Things are moving quickly as our ReWild campaign for Mission Bay ramps up.
As indicated in Thursday’s e-mail, we need to turn community members and stakeholders out in force for tomorrow’s Citizens Coordinate for Century 3 (C3) topic discussion on ReWild, which will be held at the Mission Bay High School library from 1 to 3 p.m.
We hope you, your friends, family and neighbors will join us to show your support.
C3 Topic Discussion on ReWild Mission Bay
Saturday, May 4
1 to 3 p.m.
Mission Bay High School Library
2475 Grand Ave.
San Diego, CA 92109
Our ReWild Mission Bay Feasibility Study shows the Wildest option for the bay not only produces the greatest volume of restored wetlands, but best improves water quality by filtering the bay with every high tide, and by cleansing Rose Creek as it enters Mission Bay.
Wildest also adds needed wetland protection buffers for adjoining communities and infrastructure, gives our shoreline back to the public, and remains the most cost-effective ReWilding option for the city.
We sent out an e-mail blast yesterday that shared our position that the city needs to fully analyze the Wildest option of the ReWild Mission Bay Feasibility Study at the same level of detail as their preferred De Anza Revitalization Plan.
We’re also asking the city to fully evaluate the elimination, or reduction in size, of its underutilized and unprofitable Mission Bay Golf Course, in order to allow more room for the bay’s needed revitalization. The road to a successful ReWilding of Mission Bay goes through the golf course property, with benefits for guest housing and camping, surrounding neighborhoods, and our native Mission Bay ecosystems and ecology.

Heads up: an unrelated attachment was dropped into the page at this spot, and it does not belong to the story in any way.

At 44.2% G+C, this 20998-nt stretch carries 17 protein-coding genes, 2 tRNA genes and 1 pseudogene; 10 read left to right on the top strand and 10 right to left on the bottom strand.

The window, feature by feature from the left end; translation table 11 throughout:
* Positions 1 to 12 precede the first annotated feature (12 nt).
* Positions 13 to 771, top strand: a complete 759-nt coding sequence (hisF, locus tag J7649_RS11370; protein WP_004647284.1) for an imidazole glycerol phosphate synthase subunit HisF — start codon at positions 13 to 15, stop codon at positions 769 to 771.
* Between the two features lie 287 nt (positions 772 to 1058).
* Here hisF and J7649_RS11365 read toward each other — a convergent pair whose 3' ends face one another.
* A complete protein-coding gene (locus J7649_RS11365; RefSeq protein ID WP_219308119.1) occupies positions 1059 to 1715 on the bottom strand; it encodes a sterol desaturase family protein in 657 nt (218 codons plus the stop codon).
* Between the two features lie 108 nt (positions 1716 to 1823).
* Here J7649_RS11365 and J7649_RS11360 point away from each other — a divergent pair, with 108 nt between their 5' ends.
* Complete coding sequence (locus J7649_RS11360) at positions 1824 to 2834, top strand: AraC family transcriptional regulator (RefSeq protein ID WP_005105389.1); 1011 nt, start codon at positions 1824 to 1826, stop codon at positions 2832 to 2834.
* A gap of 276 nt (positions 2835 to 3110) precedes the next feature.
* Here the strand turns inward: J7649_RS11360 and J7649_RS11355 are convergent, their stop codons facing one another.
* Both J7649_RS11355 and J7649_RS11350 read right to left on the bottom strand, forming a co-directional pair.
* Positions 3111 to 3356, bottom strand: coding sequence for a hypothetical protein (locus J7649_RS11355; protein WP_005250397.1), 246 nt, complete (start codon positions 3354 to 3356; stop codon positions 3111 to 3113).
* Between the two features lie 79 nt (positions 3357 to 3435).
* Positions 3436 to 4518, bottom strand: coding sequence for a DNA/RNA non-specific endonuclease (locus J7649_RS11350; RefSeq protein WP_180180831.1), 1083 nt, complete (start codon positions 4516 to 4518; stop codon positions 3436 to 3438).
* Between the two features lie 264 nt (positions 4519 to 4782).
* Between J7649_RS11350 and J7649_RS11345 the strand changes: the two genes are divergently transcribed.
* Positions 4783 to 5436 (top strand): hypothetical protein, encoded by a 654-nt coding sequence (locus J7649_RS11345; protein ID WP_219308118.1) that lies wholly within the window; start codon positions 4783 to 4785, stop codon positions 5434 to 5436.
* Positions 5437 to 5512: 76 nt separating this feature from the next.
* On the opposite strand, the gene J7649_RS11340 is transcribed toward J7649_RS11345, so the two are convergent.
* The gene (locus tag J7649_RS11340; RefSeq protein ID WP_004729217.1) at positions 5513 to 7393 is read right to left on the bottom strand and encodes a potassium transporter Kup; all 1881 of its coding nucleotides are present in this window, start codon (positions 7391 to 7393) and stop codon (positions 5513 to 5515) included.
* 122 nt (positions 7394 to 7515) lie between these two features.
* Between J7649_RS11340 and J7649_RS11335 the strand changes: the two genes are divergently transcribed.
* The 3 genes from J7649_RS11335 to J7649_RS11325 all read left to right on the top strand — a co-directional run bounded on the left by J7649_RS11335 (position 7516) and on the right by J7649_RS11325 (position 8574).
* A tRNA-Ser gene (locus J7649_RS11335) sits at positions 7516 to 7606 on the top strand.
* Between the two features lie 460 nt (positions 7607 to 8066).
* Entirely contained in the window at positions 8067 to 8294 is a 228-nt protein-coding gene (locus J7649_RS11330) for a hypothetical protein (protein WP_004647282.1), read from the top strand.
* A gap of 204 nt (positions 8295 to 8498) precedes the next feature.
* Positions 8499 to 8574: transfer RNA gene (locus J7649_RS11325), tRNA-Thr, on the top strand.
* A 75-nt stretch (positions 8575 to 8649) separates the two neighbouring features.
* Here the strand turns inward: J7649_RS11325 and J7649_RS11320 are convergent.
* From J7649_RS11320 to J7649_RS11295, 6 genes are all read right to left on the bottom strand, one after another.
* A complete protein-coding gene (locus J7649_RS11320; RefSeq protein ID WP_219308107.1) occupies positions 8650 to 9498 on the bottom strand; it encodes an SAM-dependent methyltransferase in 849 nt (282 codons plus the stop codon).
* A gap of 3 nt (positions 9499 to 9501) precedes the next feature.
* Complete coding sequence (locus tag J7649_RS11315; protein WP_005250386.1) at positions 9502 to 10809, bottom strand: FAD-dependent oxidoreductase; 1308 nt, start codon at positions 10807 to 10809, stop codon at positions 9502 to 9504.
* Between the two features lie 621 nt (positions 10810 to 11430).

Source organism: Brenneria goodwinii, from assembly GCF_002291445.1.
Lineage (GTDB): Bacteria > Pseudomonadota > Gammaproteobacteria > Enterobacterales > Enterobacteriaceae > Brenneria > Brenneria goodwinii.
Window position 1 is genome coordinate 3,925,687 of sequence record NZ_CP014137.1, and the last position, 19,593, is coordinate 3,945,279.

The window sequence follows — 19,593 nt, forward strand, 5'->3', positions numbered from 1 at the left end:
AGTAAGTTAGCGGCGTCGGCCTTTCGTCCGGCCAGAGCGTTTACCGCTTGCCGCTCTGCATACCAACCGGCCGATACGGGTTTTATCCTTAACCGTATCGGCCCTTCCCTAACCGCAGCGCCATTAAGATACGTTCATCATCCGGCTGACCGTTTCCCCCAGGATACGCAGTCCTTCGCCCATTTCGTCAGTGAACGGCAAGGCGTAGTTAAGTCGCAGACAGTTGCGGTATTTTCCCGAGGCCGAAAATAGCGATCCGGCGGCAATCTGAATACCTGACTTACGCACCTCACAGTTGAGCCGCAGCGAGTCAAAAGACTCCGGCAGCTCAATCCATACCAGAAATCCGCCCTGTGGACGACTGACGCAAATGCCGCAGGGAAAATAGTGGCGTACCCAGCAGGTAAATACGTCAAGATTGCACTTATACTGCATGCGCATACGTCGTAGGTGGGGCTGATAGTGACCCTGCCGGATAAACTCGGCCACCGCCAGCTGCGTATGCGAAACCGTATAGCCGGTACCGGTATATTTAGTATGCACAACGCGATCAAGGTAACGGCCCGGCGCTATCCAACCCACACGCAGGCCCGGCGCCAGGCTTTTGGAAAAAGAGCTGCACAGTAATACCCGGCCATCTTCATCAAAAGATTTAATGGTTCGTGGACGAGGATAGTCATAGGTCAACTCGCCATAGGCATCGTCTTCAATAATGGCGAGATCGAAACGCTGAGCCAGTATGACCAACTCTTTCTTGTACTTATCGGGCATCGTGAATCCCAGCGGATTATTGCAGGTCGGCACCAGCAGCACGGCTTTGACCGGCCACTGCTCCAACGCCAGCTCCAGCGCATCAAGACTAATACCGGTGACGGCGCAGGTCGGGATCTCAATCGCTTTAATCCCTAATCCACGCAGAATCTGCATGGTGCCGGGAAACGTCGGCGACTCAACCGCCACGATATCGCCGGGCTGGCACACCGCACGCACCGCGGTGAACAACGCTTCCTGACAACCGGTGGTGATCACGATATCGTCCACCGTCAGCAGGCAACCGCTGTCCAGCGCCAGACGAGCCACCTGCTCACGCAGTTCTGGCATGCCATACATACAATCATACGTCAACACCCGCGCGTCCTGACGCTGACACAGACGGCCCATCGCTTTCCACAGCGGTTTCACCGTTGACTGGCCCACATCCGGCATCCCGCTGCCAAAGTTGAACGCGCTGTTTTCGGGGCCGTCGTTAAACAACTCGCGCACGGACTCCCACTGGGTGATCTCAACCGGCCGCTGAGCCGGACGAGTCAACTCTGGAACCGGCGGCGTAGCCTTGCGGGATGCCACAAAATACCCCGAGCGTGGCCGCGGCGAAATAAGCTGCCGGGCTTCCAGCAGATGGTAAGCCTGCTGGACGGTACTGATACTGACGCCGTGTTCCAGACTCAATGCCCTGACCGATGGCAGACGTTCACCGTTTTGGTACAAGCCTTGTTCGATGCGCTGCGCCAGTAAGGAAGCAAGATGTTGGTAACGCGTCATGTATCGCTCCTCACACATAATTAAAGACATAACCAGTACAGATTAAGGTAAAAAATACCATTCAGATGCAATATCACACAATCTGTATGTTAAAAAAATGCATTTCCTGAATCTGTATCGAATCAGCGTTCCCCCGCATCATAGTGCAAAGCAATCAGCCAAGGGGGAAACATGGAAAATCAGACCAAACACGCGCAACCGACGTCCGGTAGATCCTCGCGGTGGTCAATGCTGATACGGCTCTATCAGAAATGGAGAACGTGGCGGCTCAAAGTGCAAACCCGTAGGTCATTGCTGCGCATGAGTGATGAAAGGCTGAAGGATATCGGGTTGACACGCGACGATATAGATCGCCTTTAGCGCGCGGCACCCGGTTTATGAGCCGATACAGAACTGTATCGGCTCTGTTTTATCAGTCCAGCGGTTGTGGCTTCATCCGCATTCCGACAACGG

The urgency for our supporters and stakeholders to attend tomorrow’s meeting is also due to several developments that have come up this week related to Campland, with the most significant being the revelation that the now-empty mobile homes at De Anza Cove have asbestos.
Campland is asking the city for a rushed approval of a seven-year extension of their existing lease, and a new lease to begin operation of the RV park on De Anza Point. This would circumvent the city’s planning process, and cement pavement and dredge spoil as the land uses in the northeast corner of Mission Bay. That is unacceptable.
After all, this is the same area where we most need water quality improvements, adaption to sea level rise, new recreation opportunities for park users, and restored access to our shoreline.
This is why your attendance at Saturday’s C3 event is so important. We need to ensure the Wildest option remains on track as the most effective course of action for the city, and spotlight the machinations of the De Anza RV Park plan as a reminder to our elected officials that backroom deals rob them of their ability to craft effective, lasting policy – and rob San Diegans of the wetland restoration and cleaner water Mission Bay so critically needs.
Please join us tomorrow – Saturday, May 4 – beginning at 1 p.m. at Mission Bay High School for the C3 topic discussion on ReWild Mission Bay. Wear your shirts, and tell your friends and family.
For ourselves and our wild neighbors who rely on our good decisions, let’s be seen and heard in our ongoing effort to ReWild Mission Bay. See you there.
Photo by Craig Chaddock.